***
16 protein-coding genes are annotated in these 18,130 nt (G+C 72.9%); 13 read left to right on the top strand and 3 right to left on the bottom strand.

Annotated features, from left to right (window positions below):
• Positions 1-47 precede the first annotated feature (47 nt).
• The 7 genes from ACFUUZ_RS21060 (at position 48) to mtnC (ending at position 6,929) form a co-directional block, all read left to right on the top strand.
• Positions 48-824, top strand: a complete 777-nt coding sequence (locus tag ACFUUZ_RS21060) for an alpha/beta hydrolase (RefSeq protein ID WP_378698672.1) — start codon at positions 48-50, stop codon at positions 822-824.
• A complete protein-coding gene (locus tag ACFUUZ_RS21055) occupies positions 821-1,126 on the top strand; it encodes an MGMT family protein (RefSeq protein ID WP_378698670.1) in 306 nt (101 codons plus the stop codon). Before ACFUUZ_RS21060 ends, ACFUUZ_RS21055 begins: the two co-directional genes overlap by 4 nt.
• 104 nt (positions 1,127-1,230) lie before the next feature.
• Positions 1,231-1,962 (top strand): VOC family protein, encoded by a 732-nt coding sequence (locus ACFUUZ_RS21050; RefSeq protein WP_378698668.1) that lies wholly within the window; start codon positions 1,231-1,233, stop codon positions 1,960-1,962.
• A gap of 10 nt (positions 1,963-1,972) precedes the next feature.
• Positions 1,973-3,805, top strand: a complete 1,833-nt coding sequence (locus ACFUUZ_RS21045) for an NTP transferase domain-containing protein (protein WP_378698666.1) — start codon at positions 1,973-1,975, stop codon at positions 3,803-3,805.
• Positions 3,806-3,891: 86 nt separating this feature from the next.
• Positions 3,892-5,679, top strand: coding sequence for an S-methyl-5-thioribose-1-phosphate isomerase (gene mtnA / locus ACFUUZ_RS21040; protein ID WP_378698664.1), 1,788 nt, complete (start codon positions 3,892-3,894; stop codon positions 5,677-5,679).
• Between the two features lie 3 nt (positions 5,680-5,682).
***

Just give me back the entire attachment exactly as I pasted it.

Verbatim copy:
16 protein-coding genes are annotated in these 18,130 nt (G+C 72.9%); 13 read left to right on the top strand and 3 right to left on the bottom strand.

Annotated features, from left to right (window positions below):
• Positions 1-47 precede the first annotated feature (47 nt).
• The 7 genes from ACFUUZ_RS21060 (at position 48) to mtnC (ending at position 6,929) form a co-directional block, all read left to right on the top strand.
• Positions 48-824, top strand: a complete 777-nt coding sequence (locus tag ACFUUZ_RS21060) for an alpha/beta hydrolase (RefSeq protein ID WP_378698672.1) — start codon at positions 48-50, stop codon at positions 822-824.
• A complete protein-coding gene (locus tag ACFUUZ_RS21055) occupies positions 821-1,126 on the top strand; it encodes an MGMT family protein (RefSeq protein ID WP_378698670.1) in 306 nt (101 codons plus the stop codon). Before ACFUUZ_RS21060 ends, ACFUUZ_RS21055 begins: the two co-directional genes overlap by 4 nt.
• 104 nt (positions 1,127-1,230) lie before the next feature.
• Positions 1,231-1,962 (top strand): VOC family protein, encoded by a 732-nt coding sequence (locus ACFUUZ_RS21050; RefSeq protein WP_378698668.1) that lies wholly within the window; start codon positions 1,231-1,233, stop codon positions 1,960-1,962.
• A gap of 10 nt (positions 1,963-1,972) precedes the next feature.
• Positions 1,973-3,805, top strand: a complete 1,833-nt coding sequence (locus ACFUUZ_RS21045) for an NTP transferase domain-containing protein (protein WP_378698666.1) — start codon at positions 1,973-1,975, stop codon at positions 3,803-3,805.
• Positions 3,806-3,891: 86 nt separating this feature from the next.
• Positions 3,892-5,679, top strand: coding sequence for an S-methyl-5-thioribose-1-phosphate isomerase (gene mtnA / locus ACFUUZ_RS21040; protein ID WP_378698664.1), 1,788 nt, complete (start codon positions 3,892-3,894; stop codon positions 5,677-5,679).
• Between the two features lie 3 nt (positions 5,680-5,682).